Ducking and diving Windies train for short-ball salvo
Hamilton (New Zealand) (AFP) –
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The West Indies are focussed on surviving Neil Wagner's short-ball barrages as they look to square the series against New Zealand in the second and final Test starting in Hamilton on Saturday.
The Caribbean visitors have historically been known for their own fast, intimidatory bowling, but were troubled by Wagner's rising deliveries in the first Test -- primarily from his short ball that angles in towards the rib cage.
Wagner was New Zealand's chief destroyer in Wellington with seven wickets in the first innings and nine for the match, which the hosts won by an innings and 67 runs.
"It's key to know what you want to do (against Wagner). Whether you're going to take it on or don't take it on," said Kraigg Brathwaite, the stand-in skipper after Jason Holder was suspended for a Test and fined for a slow over rate in Wellington.
"We're ready and had a good practice session yesterday and also today and we're looking forward to the challenge."
Brathwaite, who top scored for the West Indies with 91 in their much improved second innings in Wellington, said they had settled on an uncomplicated plan to try to save the series.
"Stick to the basics. You don't have to over-complicate it. Get a big first innings total, and obviously (it) will help us go far in the game a lot better."
New Zealand have been boosted by the confirmed return of swing bowler Tim Southee, who missed the first Test for the birth of his second child, in the only change to their line up.
But despite the lop-sided result in the first Test, New Zealand are braced for a West Indies fightback similar to the way the tourists recovered in England just four months ago.
After an innings loss in the first Test there, they won the second by five wickets.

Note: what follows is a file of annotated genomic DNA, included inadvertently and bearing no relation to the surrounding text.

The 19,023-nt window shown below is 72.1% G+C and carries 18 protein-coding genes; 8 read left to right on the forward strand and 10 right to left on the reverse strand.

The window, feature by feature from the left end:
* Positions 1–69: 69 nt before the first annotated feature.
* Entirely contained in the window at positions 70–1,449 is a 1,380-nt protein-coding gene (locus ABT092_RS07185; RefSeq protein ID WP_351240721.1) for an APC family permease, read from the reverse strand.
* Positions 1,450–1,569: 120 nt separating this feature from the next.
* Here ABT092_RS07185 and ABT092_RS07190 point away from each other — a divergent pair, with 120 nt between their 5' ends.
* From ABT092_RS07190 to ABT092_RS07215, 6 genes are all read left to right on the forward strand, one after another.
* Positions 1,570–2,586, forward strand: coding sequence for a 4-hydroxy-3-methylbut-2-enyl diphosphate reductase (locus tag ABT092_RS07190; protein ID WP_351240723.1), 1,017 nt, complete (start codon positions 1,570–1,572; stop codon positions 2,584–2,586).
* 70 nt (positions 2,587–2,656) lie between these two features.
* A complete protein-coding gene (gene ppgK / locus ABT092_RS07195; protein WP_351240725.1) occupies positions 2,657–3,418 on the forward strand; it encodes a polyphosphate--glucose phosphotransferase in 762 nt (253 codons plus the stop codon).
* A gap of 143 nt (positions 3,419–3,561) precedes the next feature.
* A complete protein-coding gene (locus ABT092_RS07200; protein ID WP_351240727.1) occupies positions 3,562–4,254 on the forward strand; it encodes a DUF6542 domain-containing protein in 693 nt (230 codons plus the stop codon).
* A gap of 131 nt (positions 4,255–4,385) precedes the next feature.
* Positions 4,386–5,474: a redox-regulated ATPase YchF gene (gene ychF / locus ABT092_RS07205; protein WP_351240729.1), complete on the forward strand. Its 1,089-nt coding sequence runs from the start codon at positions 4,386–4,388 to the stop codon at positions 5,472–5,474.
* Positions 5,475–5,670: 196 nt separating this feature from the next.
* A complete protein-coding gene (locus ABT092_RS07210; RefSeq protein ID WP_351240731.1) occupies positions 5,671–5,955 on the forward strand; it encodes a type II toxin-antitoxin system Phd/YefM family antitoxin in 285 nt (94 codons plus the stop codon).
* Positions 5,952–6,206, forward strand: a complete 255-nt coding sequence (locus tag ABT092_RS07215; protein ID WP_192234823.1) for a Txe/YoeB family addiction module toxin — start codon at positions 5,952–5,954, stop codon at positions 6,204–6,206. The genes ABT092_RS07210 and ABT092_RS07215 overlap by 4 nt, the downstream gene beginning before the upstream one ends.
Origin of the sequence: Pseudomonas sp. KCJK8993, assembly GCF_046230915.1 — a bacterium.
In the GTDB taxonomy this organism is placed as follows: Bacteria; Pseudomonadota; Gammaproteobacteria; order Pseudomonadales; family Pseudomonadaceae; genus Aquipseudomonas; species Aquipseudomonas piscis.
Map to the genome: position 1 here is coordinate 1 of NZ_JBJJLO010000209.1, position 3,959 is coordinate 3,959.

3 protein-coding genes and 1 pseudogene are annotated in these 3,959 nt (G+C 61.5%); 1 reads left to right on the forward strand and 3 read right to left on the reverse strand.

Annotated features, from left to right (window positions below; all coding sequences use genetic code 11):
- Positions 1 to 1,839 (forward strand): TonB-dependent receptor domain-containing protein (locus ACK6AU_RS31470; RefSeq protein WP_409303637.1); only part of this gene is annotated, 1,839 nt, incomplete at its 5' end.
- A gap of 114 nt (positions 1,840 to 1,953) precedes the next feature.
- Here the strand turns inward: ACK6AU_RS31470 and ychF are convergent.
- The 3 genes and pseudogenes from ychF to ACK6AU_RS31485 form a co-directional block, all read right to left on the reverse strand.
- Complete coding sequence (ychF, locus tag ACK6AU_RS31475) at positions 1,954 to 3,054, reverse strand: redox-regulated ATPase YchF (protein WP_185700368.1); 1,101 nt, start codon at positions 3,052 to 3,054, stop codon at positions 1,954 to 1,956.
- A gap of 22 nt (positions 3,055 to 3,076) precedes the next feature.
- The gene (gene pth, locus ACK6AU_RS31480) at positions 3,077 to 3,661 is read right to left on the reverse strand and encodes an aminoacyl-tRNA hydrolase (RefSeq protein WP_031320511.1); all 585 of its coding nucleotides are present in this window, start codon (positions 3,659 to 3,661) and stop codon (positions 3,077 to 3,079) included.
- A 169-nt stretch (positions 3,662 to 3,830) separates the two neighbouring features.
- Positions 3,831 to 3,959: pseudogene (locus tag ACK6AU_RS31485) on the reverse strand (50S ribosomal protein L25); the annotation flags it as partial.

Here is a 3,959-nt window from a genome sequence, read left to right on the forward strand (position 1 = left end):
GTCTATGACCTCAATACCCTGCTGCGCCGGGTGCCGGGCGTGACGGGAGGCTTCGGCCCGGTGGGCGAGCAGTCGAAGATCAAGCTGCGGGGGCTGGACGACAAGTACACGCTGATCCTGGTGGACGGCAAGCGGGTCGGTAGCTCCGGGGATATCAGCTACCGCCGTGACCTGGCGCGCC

"We know they came back hard against England when they lost the first game, and I'm sure they'll do that again in this match," said New Zealand's senior batsman Ross Taylor.
- Centuries in sight -
On the eve of the Test the covers were on the Seddon Park pitch to prevent it over-cooking in an ongoing Hamilton heatwave, and the ground staff suspect there may be some variable bounce late in the Test.
But in recent years the wicket has built a reputation for producing runs, which is likely to put a focus on the race between Taylor and Kane Williamson to become New Zealand's most prolific century-maker.
The record of 17 is shared by the late Martin "Hogan" Crowe and current captain Williamson, with Taylor one behind on 16.
Taylor has scored three centuries and Williamson two in the past six Tests at Seddon Park, which is the home ground for both players.
"I know if I go through the right preparation, give myself the best chance and continually do that, I'll be able to get to 17, 18 or whatever," Taylor said after his net session on the eve of the Test.
"Seventeen is the benchmark that Hogan wanted me to get to and beat, beat his amount that he got but he said also carry on and don't stop there."
But Taylor, 33, said the 27-year-old Williamson had time on his side to do much better than that.
"Kane will probably end up with about 40, so we'll just work it out after that," he quipped.
Taylor was in sight of his 17th century in the first Test when he fell for 93 while Williamson, who averages 50.66, was out for one.
© 2017 AFP